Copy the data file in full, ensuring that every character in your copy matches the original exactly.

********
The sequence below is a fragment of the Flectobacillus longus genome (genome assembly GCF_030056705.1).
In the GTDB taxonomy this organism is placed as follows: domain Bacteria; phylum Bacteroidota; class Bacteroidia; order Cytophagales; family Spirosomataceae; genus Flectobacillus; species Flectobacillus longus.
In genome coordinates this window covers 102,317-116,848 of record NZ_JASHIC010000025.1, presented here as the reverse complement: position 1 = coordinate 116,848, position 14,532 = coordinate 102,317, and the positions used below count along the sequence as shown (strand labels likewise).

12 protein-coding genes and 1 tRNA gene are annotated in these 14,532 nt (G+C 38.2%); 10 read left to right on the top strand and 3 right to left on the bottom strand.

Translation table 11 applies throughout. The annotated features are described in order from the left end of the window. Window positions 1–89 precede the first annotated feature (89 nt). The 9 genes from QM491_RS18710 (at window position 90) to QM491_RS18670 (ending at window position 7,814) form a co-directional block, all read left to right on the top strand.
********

The sequence below is a fragment of the Flectobacillus longus genome (genome assembly GCF_030056705.1).
In the GTDB taxonomy this organism is placed as follows: domain Bacteria; phylum Bacteroidota; class Bacteroidia; order Cytophagales; family Spirosomataceae; genus Flectobacillus; species Flectobacillus longus.
In genome coordinates this window covers 102,317-116,848 of record NZ_JASHIC010000025.1, presented here as the reverse complement: position 1 = coordinate 116,848, position 14,532 = coordinate 102,317, and the positions used below count along the sequence as shown (strand labels likewise).

12 protein-coding genes and 1 tRNA gene are annotated in these 14,532 nt (G+C 38.2%); 10 read left to right on the top strand and 3 right to left on the bottom strand.

Translation table 11 applies throughout. The annotated features are described in order from the left end of the window. Window positions 1–89 precede the first annotated feature (89 nt). The 9 genes from QM491_RS18710 (at window position 90) to QM491_RS18670 (ending at window position 7,814) form a co-directional block, all read left to right on the top strand.